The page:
The Ted Wells report into the bullying allegation brought upon the Miami Dolphins by tackle Jonathan Martin has finally been released. This is the culmination of a nearly-four month investigation into the team's locker room culture, and the factors that led to Martin leaving the team, and the suspension of guard Richie Incognito.
The 142-page report details a pattern of harassment toward Martin, as well as another offensive lineman, only identified as "Player A" and an Assistant Trainer, not just by Incognito, but also by center Mike Pouncey and guard John Jerry. The report finds, "After a thorough examination of the facts, we conclude that three starters of the Dolphins offensive line, Richie Incognito, John Jerry and Mike Pouncey, engaged in a pattern of harassment..."
It continues to explain that the Assistant Trainer was the target of racial slurs and other "racially derogatory language," while Player A was "frequently subjected to homophobic name-calling and improper physical touching." Martin "was taunted on a persistent basis with secually explicit remarks about his sister and mother and at times ridiculed with racial insults and other offensive comments."
Incognito has maintained that the text messages and voicemails, many of which have been released prior to the report, were jokes intended for his friend. The report reveals Martin "developed an odd but seemingly close friendship with Incognito. Not only did both linemen report that they enjoyed socializing together, the evidence also shows that they often communicated in a vulgar manner."
Martin, however, claimed that he enjoyed the "good side" of Incognito, but that the guard also had a "bad side," with both Martin and Incognito describing the relationship as "bipolar." Martin used the bipolar term to Incognito and others in text messages.
Wells does point out that Martin "may have been particularly sensitive to insults from his teammates" after having been bullied in middle- and high-school. Never having been diagnosed, Martin described himself has having bouts of depression, and that those bouts returned during his time with the Dolphins due to his treatment from other players. He also stated that on two occasions in 2013, he did consider suicide.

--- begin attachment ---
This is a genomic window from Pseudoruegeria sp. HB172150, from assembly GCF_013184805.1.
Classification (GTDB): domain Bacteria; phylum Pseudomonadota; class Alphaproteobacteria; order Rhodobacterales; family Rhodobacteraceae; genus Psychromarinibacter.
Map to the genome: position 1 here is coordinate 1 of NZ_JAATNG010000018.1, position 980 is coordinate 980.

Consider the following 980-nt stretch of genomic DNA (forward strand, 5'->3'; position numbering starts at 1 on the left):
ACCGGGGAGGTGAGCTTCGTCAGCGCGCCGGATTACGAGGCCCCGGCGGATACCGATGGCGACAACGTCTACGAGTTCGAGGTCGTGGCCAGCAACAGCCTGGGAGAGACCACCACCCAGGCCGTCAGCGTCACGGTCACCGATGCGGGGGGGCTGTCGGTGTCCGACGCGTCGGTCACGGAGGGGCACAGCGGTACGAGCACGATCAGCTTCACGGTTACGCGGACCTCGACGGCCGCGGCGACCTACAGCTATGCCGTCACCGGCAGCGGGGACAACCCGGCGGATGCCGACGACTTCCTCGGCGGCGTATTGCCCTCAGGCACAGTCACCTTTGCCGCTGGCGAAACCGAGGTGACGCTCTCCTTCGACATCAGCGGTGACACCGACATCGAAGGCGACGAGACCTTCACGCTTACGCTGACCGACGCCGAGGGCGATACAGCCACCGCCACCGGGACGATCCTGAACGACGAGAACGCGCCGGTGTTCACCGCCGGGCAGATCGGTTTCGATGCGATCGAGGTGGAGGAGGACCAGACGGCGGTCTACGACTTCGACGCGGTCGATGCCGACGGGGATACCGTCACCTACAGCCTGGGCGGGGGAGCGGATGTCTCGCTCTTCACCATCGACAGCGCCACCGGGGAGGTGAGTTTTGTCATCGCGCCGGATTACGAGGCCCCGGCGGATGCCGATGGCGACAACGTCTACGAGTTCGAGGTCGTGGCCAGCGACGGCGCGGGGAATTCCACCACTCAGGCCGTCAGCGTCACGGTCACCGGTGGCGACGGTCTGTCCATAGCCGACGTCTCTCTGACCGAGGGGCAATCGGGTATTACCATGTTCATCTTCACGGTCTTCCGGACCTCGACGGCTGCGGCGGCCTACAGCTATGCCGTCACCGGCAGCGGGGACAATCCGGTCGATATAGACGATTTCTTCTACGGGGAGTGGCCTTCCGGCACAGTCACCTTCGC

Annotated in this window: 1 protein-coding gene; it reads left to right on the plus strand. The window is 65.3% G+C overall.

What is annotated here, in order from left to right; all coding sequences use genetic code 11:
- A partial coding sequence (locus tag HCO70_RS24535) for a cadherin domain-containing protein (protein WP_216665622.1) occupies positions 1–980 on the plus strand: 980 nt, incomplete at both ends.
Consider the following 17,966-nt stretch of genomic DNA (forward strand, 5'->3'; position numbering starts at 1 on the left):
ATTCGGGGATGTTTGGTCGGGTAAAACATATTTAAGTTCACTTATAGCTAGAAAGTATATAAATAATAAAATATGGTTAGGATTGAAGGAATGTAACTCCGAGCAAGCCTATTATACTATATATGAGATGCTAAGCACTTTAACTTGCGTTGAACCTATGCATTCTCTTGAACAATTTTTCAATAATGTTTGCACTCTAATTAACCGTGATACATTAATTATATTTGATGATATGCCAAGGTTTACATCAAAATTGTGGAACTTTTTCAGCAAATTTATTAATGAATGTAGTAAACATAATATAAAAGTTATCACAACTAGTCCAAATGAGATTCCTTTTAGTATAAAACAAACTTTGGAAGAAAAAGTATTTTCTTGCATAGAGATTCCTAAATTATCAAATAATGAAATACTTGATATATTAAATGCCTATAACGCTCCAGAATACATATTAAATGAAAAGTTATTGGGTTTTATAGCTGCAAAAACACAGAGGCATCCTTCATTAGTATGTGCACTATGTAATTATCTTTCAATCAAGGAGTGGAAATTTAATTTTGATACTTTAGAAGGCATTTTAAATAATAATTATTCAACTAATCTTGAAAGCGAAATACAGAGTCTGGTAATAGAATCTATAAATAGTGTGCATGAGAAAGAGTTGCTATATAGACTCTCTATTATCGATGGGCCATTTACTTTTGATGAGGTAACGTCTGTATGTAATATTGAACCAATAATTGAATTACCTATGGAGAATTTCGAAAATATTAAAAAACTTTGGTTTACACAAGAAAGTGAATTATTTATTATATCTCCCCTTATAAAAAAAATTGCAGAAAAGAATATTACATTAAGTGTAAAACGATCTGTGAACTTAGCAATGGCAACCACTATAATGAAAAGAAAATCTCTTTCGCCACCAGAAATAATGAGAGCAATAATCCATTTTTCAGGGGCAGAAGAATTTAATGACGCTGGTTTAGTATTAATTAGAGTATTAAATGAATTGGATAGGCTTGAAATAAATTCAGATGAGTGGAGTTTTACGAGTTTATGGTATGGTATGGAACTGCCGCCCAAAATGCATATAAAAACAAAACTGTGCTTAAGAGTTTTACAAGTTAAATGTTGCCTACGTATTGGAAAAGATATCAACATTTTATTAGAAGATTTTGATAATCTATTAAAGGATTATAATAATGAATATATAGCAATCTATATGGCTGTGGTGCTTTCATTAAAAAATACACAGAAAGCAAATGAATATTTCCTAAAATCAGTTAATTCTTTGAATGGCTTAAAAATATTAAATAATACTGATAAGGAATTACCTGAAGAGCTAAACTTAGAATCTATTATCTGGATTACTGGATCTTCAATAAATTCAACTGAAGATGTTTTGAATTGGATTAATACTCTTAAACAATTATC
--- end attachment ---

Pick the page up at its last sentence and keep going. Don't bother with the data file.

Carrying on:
Wells continues, writing, that they "ultimately concluded that Martin was indeed harassed by Incognito, who can fairly be described as the main instigator, and by Jerry and Pouncey, who tended to follow Incognito's lead." The continue, "Martin's vulnerabilities do not excuse the harassment that was directed at him. That the same taunts might have bounced off a different person is beside the point."
The report contends that Incognito's view that the treatment was simply good natured fun among friends is not accurate, however none of the players involved seemed to want to drive Martin from the team or "cause him lasting emotional injury."
The opening section of the report concludes:
In short, the treatment of Martin and others in the Miami Dolphins organization at times was offensive and unacceptable in any environment, including the world professional football players inhabit. A young football player who has the skills to play at the highest level, and who also happens to be quiet and reserved, should have the opportunity to pursue a career in the NFL without being subjected to harassment from his teammates.
You can read the full report here.